A new site for birding

February 20, 2012 2 comments

We moved from Mission, TX to Harlingen, TX and were pleased to find a very active birding park nearby.  This park has a lot of wetlands, so there are more shorebirds.  Some of these — such as the Pink Spoonbill — are large and graceful in flight.  Here are some pictures.

A female redwing blackbird

Green Heron

A turtle basking in the sun

Baby alligator, catching some rays

Northern Shoveler duck

Roseate Spoonbill

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On the Rio Grande River

January 18, 2012 Leave a comment

The RV Park we are staying at is right on the Rio Grande river, border between USA and Mexico.  They have a boat tour of the river which is quite interesting.  There is surprisingly much to see here, ranging from birds to historical buildings.  Here are some highlights:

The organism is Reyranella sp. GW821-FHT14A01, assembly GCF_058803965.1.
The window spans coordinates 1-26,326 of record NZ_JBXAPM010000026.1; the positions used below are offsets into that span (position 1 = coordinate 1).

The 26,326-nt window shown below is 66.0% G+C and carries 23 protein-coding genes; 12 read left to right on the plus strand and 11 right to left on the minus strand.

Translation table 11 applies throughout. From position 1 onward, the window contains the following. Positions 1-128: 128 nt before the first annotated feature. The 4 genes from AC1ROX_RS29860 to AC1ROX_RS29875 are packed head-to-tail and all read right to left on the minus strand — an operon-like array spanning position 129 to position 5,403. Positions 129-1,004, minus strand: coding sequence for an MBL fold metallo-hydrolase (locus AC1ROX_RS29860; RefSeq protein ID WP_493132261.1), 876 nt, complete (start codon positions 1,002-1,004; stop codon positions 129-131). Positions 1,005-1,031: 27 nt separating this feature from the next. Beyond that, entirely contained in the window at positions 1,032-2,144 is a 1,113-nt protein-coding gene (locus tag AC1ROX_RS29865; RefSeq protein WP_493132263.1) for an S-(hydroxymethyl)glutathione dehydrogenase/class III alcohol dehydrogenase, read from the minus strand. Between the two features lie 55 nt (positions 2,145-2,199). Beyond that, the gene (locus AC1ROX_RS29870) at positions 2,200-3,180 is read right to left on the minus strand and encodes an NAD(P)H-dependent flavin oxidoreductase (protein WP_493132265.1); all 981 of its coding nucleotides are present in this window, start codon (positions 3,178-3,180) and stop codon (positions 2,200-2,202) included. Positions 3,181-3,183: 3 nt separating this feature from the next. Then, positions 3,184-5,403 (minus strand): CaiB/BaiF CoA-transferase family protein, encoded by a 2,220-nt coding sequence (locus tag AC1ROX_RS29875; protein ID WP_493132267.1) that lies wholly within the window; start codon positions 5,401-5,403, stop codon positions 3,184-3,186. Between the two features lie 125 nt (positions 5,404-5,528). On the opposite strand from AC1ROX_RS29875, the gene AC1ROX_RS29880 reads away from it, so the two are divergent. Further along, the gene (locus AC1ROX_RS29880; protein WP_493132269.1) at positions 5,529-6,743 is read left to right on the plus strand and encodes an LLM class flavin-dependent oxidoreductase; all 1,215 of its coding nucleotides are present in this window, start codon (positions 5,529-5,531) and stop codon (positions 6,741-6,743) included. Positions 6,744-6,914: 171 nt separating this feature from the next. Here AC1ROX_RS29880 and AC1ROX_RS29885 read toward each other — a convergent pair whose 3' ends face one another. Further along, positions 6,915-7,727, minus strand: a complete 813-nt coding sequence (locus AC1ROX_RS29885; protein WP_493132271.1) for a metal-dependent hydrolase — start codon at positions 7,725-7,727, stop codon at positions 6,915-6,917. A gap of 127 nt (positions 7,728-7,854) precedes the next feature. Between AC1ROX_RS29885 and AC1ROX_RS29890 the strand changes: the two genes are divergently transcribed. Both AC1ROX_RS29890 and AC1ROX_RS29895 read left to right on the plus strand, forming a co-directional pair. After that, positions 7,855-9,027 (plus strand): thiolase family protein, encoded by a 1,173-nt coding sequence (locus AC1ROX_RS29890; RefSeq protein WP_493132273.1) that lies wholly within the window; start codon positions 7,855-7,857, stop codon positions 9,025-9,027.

There is a huge house, which used to be owned by the drug cartel.  I guess this fancy building gave pretty direct access to the USA for those so inclined.  This is now taken over by the Mexican Government, which now patrols this area heavily.

River view of the Cartel house.

Some heavy Mexican guard duty

And this is our side of the border, keeping a watchful eye

This very fancy building is the home of the Mexican water ski team.  This is where they train for international competitions.

Three years ago, a major hurricane caused serious flooding along the Rio Grande.  Evidence of the damage is still very obvious.

Clear evidence of how high the water got

This fancy resort was started but never finished after the flood

This used to be the very Pepe's restaurant and night club

And finally, some of the birds we saw